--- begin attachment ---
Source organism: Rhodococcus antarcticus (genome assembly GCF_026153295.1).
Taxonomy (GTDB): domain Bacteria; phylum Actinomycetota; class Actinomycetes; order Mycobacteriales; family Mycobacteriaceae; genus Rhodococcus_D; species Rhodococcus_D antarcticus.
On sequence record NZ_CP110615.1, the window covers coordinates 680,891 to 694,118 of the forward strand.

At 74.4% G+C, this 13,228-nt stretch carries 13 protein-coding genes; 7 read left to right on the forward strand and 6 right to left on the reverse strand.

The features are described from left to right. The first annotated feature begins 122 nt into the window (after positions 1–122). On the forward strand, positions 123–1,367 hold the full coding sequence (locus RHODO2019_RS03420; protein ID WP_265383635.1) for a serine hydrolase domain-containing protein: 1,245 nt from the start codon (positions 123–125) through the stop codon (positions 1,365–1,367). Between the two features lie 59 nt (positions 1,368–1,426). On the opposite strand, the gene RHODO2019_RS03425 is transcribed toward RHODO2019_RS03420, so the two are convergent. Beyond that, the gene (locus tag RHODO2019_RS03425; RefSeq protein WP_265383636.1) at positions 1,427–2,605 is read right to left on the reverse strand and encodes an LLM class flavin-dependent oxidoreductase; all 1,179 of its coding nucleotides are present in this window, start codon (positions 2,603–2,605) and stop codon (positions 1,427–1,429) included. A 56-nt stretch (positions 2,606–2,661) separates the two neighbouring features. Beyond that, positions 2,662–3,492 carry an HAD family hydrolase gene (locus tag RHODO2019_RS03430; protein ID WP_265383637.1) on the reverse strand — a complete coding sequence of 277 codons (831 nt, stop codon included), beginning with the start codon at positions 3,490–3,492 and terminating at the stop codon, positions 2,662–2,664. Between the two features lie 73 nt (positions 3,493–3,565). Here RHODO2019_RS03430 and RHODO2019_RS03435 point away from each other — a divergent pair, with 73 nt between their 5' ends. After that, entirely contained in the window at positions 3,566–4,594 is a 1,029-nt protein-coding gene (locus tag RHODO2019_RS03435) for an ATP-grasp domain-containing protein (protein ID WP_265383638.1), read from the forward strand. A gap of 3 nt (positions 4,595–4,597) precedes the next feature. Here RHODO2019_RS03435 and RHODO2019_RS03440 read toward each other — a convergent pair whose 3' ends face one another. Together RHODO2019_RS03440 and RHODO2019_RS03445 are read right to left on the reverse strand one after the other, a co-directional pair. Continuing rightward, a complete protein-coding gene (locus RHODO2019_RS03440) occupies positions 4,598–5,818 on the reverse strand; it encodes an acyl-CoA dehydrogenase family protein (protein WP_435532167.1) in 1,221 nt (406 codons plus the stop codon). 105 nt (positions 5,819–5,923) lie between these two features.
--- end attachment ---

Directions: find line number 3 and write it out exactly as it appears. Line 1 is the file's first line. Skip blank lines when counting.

On sequence record NZ_CP110615.1, the window covers coordinates 680,891 to 694,118 of the forward strand.